Rene Wanner's Poster Page


book cover Jozef Mroszczak
edited and designed by Marcin Mroszczak, published by National Museum Warsaw, Warsaw (PL) (2006); about 70 pages, 30 x 37 cm, about 60 full page color reproductions, 6 b/w portraits; softcover; ISBN 83-7100-391-9; in english, PLZ 90 (about US$ 28)
With an introduction by Marcin Mroszczak about his father Jozef Mroszczak, best known as one of the founders and first chairman of the Warsaw International Poster Bienniale. The catalogue part (description of 178 posters, bibliography, exhibitions) was made by Zdzislaw Schubert.

In 1971, the German Poster Museum in Essen showed in one of it's first exhibitions the polish artists Jan Lenica, Roman Cieslewicz, Henryk Tomaszewski and Jozef Mroszczak. While the first three are still well known throughout the world, and are often called the founding fathers of the "Polish school" of posters, the forth name is known today only to insiders, although his influence on world poster design in a way may have been even greater than that of his colleagues: Jozef Mroszczak (1910 - 1975) is the founder and first chairman of the Warsaw International Poster Biennial in 1966, the first in the world. At the time, he was an associate professor for graphic design at the famous Academy of Fine Art in Warsaw.

It is difficult today to grasp the significance of this event, although Mroszczak was fully aware of it, as can be seen from the album "biennale plakatu 66" that he published to mark this watershed. For the first time Kazumasa Nagai, Donald Brun, Jaroslav Sura, Hans Hillmann, Jan Lenica, Crosby/Fletcher/Forbes/Gill and others were measured in an international poster competition with the same yard stick. The Iron Curtain that divided Europe from 1945 to 1990 now had a small hole through which some pictures leaked in and out.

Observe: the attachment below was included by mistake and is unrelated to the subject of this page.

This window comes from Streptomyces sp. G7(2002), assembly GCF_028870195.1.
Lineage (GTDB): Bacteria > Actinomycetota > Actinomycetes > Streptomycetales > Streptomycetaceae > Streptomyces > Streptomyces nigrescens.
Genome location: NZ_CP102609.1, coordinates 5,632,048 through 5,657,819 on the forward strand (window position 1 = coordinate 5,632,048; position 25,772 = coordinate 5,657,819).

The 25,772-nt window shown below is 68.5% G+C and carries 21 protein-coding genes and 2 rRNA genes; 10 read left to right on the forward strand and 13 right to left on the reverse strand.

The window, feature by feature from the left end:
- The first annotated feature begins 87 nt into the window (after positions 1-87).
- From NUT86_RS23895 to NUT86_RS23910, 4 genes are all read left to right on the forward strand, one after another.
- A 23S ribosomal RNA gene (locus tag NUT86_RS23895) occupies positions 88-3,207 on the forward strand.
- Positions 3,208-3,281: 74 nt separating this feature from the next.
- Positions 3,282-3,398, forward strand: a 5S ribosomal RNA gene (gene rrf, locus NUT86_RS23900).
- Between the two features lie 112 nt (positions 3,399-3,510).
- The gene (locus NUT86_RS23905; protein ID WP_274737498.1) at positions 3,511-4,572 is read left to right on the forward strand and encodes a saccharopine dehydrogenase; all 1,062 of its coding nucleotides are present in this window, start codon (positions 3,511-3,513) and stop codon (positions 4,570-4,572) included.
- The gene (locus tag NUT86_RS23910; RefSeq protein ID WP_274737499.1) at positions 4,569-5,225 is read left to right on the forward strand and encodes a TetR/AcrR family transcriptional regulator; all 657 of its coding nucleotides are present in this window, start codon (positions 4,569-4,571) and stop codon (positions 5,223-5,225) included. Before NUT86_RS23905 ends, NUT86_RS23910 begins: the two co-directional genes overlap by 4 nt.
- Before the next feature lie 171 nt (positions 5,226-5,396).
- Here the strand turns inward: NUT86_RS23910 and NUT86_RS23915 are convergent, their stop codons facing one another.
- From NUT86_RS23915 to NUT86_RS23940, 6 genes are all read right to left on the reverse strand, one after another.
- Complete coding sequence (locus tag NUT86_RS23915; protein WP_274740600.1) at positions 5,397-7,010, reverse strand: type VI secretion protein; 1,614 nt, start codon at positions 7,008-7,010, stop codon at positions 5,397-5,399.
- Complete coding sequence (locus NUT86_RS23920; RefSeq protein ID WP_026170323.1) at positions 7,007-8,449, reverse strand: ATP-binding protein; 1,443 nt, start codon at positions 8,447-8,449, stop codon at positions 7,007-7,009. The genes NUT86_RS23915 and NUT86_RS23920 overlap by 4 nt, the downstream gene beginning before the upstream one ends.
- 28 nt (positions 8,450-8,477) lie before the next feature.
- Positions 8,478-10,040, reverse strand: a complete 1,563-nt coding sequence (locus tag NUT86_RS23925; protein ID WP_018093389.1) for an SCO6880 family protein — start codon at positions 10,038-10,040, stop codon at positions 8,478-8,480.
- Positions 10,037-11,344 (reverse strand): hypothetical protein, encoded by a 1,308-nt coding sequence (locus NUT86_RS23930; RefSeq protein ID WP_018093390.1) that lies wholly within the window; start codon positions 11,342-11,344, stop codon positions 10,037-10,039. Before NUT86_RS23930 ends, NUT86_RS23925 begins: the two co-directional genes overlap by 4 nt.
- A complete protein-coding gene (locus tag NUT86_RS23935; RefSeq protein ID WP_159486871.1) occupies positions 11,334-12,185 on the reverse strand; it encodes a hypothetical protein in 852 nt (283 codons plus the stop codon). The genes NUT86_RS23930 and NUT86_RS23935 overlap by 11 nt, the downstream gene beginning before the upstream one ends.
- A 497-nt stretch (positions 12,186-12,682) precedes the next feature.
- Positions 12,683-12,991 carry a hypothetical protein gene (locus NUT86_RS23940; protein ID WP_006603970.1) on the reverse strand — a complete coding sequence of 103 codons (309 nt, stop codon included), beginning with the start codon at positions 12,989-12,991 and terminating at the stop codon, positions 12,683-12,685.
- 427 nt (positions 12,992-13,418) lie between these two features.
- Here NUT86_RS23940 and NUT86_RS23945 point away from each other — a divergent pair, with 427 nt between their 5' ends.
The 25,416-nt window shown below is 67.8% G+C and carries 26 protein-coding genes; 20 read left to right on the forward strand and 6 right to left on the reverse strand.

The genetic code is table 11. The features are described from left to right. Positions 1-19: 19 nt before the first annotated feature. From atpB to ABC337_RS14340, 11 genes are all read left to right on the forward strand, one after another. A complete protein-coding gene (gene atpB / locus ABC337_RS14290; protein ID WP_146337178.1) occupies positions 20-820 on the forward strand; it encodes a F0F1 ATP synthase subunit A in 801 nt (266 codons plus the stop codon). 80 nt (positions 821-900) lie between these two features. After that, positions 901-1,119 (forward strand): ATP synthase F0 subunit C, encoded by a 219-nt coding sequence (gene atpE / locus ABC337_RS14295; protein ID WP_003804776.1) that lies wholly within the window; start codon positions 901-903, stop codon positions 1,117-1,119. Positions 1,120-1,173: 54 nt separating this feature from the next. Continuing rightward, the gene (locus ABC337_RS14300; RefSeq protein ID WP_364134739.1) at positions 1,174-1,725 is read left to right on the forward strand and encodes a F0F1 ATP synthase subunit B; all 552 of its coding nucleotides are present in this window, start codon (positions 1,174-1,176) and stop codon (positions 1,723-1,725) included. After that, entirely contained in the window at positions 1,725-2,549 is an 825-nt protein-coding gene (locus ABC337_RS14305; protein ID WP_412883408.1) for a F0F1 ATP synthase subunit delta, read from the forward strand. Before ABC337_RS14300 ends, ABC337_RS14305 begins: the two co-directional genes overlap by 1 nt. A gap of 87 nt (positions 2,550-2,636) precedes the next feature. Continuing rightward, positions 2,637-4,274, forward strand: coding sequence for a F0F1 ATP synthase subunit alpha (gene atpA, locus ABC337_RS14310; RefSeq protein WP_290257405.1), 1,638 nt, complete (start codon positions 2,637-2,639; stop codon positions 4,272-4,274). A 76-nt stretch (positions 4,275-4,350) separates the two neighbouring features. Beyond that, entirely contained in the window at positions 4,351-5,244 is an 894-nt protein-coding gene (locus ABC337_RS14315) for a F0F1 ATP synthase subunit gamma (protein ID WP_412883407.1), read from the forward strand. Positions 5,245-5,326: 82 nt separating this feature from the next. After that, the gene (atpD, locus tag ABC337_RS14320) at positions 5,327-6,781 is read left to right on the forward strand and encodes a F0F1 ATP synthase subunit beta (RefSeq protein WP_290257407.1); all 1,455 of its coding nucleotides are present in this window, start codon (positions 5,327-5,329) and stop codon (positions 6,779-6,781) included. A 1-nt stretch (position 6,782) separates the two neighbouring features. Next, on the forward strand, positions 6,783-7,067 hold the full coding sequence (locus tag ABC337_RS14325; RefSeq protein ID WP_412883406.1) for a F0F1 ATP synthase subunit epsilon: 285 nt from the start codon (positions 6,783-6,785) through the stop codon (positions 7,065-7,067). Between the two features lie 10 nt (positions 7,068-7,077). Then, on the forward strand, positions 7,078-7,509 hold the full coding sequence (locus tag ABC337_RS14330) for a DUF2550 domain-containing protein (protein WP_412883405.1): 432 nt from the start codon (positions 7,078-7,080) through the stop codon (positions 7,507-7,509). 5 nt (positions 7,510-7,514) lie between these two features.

Forty years later, Armin Hofmann who won an honorary mention at the first Bienniale, still speaks with emotion about the first international recognition he received in Warsaw. Pekka Loiri explains that "the 3. International Poster Biennial in Warsaw became an unprecedented show of force of a whole new wave of finnish design talent". The Biennials not only made polish posters well known in the world but opened a windwow through which polish, finnish, swiss, japanese, italian, german poster designers suddenly became aware of each other, and this often had a profound influence on the further development of graphic design in these countries. The trickle of french graphic design student pilgrims to Poland grew to a river by the end of the 1960's and early 70's.

Marcin Mroszczak, born in 1950, himself a noted graphic designer, realized an old dream for the 40th anniversary of the Biennial, and published a large size, quiet book about his father, with a moving personal introduction that sheds some light on his father's personality, the good old times in poster design, and also his father's relation with Henryk Tomaszewski: "The Mroszczak Studio was on the second floor, near the stairs; the Tomaszewski Studio was a few dozen feet further on. Male students always studied with Henryk, while the girls were with my father. They felt comfortable with him, especially the pretty ones."

The book concludes with a 22 page scientific apparatus by Zdzislaw Schubert who's throughness and love for detail is legendary, and is itself an hommage from one important figure in the world of posters to a another.

The Art of Poster, 69 posters
Kultura polska, a biography of Jozef Mroszczak (in polish)


Here are some sample posters:

1969, 3. International Poster Biennal

1974, Cepelia

1975, Habitat

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